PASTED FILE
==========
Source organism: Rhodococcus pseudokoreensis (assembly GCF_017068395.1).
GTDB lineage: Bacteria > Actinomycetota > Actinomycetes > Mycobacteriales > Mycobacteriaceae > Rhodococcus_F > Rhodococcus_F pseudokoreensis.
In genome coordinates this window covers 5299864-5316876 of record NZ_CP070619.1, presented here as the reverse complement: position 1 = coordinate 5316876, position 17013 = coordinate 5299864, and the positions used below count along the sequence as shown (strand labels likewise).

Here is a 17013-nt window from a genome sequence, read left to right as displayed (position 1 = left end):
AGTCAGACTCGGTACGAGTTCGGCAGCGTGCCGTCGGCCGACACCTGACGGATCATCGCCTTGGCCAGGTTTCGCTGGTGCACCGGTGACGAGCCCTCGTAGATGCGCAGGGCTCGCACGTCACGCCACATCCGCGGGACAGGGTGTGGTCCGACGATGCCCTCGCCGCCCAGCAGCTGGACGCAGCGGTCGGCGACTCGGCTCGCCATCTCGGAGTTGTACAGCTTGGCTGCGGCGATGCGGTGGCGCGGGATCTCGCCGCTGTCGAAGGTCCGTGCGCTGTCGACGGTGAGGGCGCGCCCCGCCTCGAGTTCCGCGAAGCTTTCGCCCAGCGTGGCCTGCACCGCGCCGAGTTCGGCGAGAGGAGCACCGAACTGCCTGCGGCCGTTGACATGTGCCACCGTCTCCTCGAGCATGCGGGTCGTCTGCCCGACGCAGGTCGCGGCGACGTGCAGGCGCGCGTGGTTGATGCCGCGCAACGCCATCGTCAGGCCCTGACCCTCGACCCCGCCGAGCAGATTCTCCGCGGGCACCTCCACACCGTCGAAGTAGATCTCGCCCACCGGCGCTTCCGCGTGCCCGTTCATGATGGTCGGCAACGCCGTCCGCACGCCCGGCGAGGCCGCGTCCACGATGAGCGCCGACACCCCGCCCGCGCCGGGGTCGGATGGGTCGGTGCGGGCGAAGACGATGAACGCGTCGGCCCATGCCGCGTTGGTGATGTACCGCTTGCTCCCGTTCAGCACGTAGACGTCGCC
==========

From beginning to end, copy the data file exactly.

Source organism: Rhodococcus pseudokoreensis (assembly GCF_017068395.1).
GTDB lineage: Bacteria > Actinomycetota > Actinomycetes > Mycobacteriales > Mycobacteriaceae > Rhodococcus_F > Rhodococcus_F pseudokoreensis.
In genome coordinates this window covers 5299864-5316876 of record NZ_CP070619.1, presented here as the reverse complement: position 1 = coordinate 5316876, position 17013 = coordinate 5299864, and the positions used below count along the sequence as shown (strand labels likewise).

Here is a 17013-nt window from a genome sequence, read left to right as displayed (position 1 = left end):
AGTCAGACTCGGTACGAGTTCGGCAGCGTGCCGTCGGCCGACACCTGACGGATCATCGCCTTGGCCAGGTTTCGCTGGTGCACCGGTGACGAGCCCTCGTAGATGCGCAGGGCTCGCACGTCACGCCACATCCGCGGGACAGGGTGTGGTCCGACGATGCCCTCGCCGCCCAGCAGCTGGACGCAGCGGTCGGCGACTCGGCTCGCCATCTCGGAGTTGTACAGCTTGGCTGCGGCGATGCGGTGGCGCGGGATCTCGCCGCTGTCGAAGGTCCGTGCGCTGTCGACGGTGAGGGCGCGCCCCGCCTCGAGTTCCGCGAAGCTTTCGCCCAGCGTGGCCTGCACCGCGCCGAGTTCGGCGAGAGGAGCACCGAACTGCCTGCGGCCGTTGACATGTGCCACCGTCTCCTCGAGCATGCGGGTCGTCTGCCCGACGCAGGTCGCGGCGACGTGCAGGCGCGCGTGGTTGATGCCGCGCAACGCCATCGTCAGGCCCTGACCCTCGACCCCGCCGAGCAGATTCTCCGCGGGCACCTCCACACCGTCGAAGTAGATCTCGCCCACCGGCGCTTCCGCGTGCCCGTTCATGATGGTCGGCAACGCCGTCCGCACGCCCGGCGAGGCCGCGTCCACGATGAGCGCCGACACCCCGCCCGCGCCGGGGTCGGATGGGTCGGTGCGGGCGAAGACGATGAACGCGTCGGCCCATGCCGCGTTGGTGATGTACCGCTTGCTCCCGTTCAGCACGTAGACGTCGCC